Arts Council Travel and Training Award

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I’m beyond grateful to the Arts Council of Ireland for a Travel and Training Award which will allow me to spend 2 weeks this month on the island of Thasos in Greece, studying poetry with the amazing Aimee Nezhukumatathil.

Greece is a country that’s very close to my heart–I spent some time on the island of Kefalonia last year, and having minored in Ancient Classics in my undergrad degree I am hoping to write a series of poems that reinterpret Greek myths and legends from a feminist and personal perspective.

Perhaps that’s easier said than done. For now, here’s a poem of Aimee’s from the Poetry Foundation.

Invitation by Aimee Nezhukumatathil


Poem of the Day: ‘Achill Killeen’ by Eva Bourke




Achill Killeen by Eva Bourke


Early morning.
The holiday cottages across the bay are tired
from rowing all night through the surf
and lay their oars aside.

Far out between two rocks the sun opens
a blue door and ushers a trawler and crew
into the glittering high rise of the day.


A tortoiseshell butterfly leads me
to where the waves unravel
all over the sand.
It is a scrap of the lost map
of the island blown here and there
with its brown wings
and delicate black delineations.


I stand in a field above the sea strewn with pieces
of white quartz
each marking a child’s grave.

The stones are bright lamps lifted
out from the earth and placed
on a makeshift altar:

the old gods have come down
from the mountains
to watch over the field in pity and silence.


The children had slipped out of reach
and into the earth so fast
their names were not written on stone.

But the young parents who knelt
on the hillside knew them by heart—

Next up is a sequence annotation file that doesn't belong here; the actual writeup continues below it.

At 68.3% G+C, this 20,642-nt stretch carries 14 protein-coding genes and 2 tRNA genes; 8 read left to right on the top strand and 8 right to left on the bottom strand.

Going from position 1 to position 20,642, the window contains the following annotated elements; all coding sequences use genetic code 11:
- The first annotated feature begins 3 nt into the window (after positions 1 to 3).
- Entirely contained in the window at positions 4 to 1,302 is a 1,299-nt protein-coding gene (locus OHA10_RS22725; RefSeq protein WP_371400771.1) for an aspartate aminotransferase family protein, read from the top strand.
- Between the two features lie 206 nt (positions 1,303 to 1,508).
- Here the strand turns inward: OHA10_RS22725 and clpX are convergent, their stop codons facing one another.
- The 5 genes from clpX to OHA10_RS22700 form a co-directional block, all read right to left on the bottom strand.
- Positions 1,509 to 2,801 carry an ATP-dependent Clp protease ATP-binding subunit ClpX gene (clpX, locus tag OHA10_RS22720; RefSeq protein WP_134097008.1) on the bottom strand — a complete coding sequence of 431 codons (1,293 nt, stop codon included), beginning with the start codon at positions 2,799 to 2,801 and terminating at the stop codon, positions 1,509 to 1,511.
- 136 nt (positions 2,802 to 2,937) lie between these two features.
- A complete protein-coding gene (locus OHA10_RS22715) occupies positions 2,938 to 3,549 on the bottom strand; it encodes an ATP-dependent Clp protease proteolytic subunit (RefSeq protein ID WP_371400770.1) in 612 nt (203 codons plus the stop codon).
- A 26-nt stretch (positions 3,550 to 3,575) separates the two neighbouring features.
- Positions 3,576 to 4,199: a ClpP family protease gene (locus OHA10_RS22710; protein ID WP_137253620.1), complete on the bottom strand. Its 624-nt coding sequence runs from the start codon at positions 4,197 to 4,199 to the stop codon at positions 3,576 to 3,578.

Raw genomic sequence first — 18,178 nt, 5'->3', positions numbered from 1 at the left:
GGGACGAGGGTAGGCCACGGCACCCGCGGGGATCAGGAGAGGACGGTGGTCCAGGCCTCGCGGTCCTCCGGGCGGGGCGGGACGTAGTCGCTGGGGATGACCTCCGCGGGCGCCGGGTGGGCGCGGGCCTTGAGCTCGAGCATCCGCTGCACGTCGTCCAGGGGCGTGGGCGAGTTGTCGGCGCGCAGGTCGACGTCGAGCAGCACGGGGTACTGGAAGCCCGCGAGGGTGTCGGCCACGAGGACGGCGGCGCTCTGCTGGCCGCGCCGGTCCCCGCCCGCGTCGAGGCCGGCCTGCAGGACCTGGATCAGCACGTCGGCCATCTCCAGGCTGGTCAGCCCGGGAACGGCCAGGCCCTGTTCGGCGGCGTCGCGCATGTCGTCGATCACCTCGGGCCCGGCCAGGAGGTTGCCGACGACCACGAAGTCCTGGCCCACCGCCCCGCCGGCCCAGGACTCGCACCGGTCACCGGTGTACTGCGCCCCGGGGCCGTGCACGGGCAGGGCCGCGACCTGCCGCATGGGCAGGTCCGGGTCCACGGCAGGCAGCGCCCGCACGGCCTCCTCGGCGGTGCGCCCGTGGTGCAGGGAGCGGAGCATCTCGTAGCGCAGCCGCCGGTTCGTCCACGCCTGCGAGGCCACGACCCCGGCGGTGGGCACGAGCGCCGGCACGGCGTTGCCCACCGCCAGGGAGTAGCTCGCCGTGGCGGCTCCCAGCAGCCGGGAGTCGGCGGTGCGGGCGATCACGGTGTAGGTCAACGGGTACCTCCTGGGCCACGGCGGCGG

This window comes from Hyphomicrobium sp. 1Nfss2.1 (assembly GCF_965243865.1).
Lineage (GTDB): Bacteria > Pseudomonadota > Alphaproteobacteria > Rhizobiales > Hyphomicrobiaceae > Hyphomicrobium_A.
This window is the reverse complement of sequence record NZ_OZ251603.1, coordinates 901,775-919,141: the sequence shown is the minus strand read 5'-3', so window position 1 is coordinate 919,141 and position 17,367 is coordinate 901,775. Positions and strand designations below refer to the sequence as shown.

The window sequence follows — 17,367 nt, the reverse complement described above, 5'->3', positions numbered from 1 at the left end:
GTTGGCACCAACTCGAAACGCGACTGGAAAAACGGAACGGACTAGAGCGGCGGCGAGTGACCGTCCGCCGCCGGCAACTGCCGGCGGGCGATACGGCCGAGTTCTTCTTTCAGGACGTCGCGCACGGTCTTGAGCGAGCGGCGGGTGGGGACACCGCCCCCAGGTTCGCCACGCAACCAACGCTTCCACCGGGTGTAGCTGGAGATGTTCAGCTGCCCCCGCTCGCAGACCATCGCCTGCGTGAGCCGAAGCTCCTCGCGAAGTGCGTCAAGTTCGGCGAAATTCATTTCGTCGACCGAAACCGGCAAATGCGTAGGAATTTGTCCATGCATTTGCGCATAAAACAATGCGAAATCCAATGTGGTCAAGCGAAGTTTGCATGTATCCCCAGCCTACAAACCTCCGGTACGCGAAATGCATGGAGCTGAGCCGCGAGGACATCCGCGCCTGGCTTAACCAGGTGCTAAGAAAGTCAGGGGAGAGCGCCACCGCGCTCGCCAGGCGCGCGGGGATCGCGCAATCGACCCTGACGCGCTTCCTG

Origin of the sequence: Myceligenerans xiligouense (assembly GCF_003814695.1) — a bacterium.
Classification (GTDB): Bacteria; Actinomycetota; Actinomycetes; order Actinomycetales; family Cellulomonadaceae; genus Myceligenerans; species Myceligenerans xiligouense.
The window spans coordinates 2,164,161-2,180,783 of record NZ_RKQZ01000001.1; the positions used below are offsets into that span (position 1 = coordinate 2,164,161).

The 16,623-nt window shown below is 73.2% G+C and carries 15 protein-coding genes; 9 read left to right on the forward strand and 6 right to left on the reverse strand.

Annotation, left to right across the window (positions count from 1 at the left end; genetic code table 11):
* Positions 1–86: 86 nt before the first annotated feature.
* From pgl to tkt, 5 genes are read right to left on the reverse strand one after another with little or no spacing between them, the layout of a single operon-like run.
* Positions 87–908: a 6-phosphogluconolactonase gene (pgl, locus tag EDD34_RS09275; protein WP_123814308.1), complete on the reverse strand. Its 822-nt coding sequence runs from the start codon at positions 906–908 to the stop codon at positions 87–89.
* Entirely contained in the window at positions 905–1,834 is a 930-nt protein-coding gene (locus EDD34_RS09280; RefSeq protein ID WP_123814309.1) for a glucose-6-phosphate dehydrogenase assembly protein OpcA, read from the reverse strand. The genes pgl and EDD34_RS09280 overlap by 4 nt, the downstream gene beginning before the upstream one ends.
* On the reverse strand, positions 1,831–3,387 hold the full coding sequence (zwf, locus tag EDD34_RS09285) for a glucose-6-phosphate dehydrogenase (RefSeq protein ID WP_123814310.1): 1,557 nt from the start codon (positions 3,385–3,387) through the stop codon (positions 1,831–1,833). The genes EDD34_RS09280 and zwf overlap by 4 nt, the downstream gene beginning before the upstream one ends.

grief they were called, loss and anguish.


All day a mild wind rakes the grass
and the clouds rush their cargo
of birds eastwards.
All day my feet go
here and there—all day my heart
wants to stand still.

A killeen was a graveyard for children who died unbaptised.

from THE SHOp

Winner of Fish Poetry Prize 2017


Words cannot express how delighted I am to have won the Fish Poetry Prize 2017.

It’s an unbelievable honour and I’m still coming to terms with it.

Judge Jo Shapcott chose my poem ‘Paris, 13 November 2015’ as the winner of the competition, saying, ‘Love and violence collide in this poem.  The way the writer interleaves terror and passion makes for a remarkable, tender and terrifying work.’

Warmest thanks to Jo and to everyone at Fish.

You can read the list of winners along with those short- and longlisted here.

‘Remarkable Emotional Range’: Alison Brackenbury Reviews Rapture



I am so happy with the review of Rapture by Alison Brackenbury that appears in the latest issue of the PN Review, below.

Rapture, Roisin Kelly’s first pamphlet, brings exuberant colour: ‘June comes to the sky above Leitrim / and Mars is as red as a rose’. Her writing is eagerly physical. Love ‘can be […] like biting into fruit / below the sun, into the juice and pulp of it’. Words addressed to the smallest souvenir ring with tenderness: ‘Little matchbox’… Kelly’s lines carry passionate echoes of liturgy: ‘With your blue sweater, my body worships you’. With ecstatically long vowels and singing sound, these poems are a feast.

Even loss, in Rapture, is transfigured to a constellation: ‘My ex-boyfriend turned lonely Orion’. The poems’ boldness of statement grows almost proverbial: ‘the breakfast table / of love has wrecked many ships’. This brief collection shows remarkable emotional range. Kelly leaves the reader afloat on a tide of colour, her ‘comet’s tail of old ice and stardust / on its way to the red heat of its marriage bed’.


Poetry Day Ireland & Butlers Chocolate Cafes

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I’m excited to see my poem ‘October, Cork City’ printed on mini cards to be made available in Ireland’s Butlers Chocolate Cafes in association with Poetry Day Ireland 2017.

Other poems with a similar chocolate/coffee vibe will also be featured on cards and posters in Butlers on April 27.

‘October, Cork City’ was reprinted from Rapture and originally appeared in The Stinging Fly.





8 poems at Stinging Fly’s online archive

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The Stinging Fly has created a beautiful online archive of work that has appeared over the years in their magazine, including 8 of my own poems.

‘Amsterdam’, ‘Glenveagh’, ‘Persimmons’, ‘Ode to Love’, ‘October, Cork City’, ‘Rapture’, ‘The Unicorn Children’ and ‘Hades’ can now be accessed here, with ‘Amsterdam’ available to non-subscribers.